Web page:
By Ioannis Lotsios
Did Elder Paisios have a recipe for "lucky bread"? Some are arguing that not only did he create it, but they have it.
But what is the truth about this "lucky bread" of the Athonite Monk?
It is commonplace for some religionists who are possessed by a series of superstitions to intermingle them with patristic teachings, and thus "distort" big names of the Church. This is particularly true of the names of contemporary elders. The most "burdened" of such "distortions" is Elder Paisios.
This phenomenon is not new. From the history of the Church we know that some people use names and things to convey their teachings or practices which the Church does not use or accept.
An anonymous letter often has no value, but when it has a name it is likely to mislead many. Specifically, there is a widely circulated recipe for making bread by Elder Paisios with some instructions.
They call it "the lucky bread of Saint Paisios" which brings luck to whoever makes it. It is good not only for one's self, but for one's family.
For several years some have cunningly circulated this in monasteries to advertise themselves as spiritual children of Elder Paisios or of some Athonite Elder, as some ordinary Christians have reported, and they send these recipes through photocopy, or email, or by any other way.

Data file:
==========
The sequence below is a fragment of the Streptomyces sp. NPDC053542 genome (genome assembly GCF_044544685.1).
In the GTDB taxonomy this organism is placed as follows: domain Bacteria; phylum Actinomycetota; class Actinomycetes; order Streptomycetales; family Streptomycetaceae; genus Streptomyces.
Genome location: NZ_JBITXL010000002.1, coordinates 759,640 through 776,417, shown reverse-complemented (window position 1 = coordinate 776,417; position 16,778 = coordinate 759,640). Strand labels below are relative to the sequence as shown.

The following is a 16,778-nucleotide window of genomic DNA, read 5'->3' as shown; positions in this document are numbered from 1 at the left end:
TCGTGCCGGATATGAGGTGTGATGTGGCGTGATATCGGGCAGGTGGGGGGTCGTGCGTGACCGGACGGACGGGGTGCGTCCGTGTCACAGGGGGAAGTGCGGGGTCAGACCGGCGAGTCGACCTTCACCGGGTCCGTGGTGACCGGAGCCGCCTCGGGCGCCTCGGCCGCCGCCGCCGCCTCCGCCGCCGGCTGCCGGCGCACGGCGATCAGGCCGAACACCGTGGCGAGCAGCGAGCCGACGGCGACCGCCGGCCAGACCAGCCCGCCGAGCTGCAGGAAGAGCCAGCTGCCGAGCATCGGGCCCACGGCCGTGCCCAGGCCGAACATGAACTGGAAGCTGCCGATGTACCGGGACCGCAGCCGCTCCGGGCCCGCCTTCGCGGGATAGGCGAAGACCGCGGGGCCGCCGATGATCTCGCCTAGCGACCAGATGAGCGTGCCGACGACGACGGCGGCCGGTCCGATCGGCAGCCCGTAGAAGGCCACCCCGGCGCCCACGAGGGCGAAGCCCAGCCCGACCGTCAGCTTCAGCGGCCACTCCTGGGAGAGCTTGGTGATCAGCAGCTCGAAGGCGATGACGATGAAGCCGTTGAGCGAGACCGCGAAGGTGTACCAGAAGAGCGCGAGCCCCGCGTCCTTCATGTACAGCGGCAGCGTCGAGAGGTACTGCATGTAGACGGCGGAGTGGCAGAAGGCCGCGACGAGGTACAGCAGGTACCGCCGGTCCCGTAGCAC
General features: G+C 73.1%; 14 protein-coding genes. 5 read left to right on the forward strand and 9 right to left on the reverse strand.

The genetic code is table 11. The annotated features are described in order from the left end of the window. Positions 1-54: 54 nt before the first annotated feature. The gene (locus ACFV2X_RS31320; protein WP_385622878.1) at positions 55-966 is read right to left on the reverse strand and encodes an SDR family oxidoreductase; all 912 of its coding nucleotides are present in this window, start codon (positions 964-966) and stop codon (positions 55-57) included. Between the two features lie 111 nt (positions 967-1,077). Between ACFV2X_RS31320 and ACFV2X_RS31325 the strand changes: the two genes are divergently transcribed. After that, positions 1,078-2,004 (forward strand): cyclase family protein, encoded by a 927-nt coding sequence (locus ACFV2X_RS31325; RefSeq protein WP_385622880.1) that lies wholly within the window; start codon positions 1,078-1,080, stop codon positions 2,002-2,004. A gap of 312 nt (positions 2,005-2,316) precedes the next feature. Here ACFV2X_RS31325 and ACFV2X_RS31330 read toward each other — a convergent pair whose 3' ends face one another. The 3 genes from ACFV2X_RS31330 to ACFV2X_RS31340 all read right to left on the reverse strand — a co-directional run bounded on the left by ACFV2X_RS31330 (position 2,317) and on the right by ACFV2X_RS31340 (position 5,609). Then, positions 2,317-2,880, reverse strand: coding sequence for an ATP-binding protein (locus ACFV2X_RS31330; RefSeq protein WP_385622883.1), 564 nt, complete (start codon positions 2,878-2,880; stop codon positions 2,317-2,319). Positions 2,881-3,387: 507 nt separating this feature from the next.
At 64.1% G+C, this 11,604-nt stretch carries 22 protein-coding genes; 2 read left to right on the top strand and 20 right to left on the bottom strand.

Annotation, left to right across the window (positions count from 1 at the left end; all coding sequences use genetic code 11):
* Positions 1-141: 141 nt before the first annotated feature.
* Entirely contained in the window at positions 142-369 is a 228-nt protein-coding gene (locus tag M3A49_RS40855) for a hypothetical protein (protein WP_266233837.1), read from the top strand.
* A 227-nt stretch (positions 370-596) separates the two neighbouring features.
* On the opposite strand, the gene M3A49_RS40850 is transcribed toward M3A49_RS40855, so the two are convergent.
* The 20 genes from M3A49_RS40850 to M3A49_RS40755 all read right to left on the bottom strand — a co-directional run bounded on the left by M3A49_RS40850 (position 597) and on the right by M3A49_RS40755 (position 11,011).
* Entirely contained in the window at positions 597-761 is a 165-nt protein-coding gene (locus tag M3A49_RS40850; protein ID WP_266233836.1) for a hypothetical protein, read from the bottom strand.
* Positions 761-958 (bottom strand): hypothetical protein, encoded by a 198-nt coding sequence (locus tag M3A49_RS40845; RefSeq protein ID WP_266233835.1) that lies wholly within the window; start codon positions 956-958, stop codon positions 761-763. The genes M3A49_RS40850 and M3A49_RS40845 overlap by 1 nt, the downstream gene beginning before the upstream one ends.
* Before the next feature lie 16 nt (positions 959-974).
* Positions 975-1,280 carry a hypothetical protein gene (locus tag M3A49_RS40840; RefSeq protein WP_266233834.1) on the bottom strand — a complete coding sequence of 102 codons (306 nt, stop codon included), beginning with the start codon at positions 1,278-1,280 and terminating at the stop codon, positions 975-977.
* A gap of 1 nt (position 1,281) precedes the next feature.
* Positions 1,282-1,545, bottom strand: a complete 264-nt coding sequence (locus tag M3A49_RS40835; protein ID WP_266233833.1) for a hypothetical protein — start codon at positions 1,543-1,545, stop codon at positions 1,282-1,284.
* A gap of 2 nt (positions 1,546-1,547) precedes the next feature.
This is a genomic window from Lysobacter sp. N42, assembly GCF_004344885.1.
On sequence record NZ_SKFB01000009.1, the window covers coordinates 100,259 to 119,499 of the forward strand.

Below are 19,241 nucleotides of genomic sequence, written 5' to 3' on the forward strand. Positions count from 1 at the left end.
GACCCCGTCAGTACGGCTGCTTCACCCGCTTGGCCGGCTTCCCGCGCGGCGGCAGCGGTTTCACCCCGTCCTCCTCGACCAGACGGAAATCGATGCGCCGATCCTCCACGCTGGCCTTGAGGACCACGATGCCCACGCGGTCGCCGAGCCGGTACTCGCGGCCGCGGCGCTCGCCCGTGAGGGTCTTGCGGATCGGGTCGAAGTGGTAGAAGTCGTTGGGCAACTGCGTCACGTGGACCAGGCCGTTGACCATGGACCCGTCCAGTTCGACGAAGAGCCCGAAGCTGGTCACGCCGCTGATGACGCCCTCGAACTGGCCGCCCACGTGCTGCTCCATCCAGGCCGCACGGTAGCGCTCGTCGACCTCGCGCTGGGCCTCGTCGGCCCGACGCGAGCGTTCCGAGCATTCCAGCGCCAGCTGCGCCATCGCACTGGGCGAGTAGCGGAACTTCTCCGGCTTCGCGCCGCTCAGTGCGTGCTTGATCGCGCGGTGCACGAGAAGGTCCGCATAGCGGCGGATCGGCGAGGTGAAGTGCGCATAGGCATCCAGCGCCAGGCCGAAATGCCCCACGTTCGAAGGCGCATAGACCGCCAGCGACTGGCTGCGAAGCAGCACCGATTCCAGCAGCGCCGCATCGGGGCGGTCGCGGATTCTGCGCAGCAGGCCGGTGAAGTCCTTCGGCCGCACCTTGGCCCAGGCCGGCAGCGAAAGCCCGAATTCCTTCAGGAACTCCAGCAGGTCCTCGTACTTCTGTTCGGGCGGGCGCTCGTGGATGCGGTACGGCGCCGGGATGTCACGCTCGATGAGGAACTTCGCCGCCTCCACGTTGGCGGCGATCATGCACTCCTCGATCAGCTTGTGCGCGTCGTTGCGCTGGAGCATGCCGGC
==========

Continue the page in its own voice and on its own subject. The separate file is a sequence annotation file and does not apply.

This recipe says the following: For Friday's "lucky bread" the Christian should knead flour of a particular brand and split it into four parts. One part should be baked and the other three should be given to three other Christians, who in turn should do the same. On the first day you add yeast, on the second you add sugar, etc.
It also says that the recipe comes from the Holy Mountain or Jerusalem in several variations. At first glance it naturally seems to be a joke. But it isn't. In fact, it is very serious.
Many simple Christians fall into such procedures without knowing anything else except that it is some "teaching" of the well-known Elder. In fact, all of this fabricated - it is a fake.
A counsel of Elder Paisios, which he characteristically stated, was simple: "My telephone is my prayer rope." He said this to emphasize that communication with God is through prayer. This is what we must do, say the clergy.
As the Church often says on these occasions, when we are not sure about something, it is good to communicate with our parish priest.
Source: Translated by John Sanidopoulos.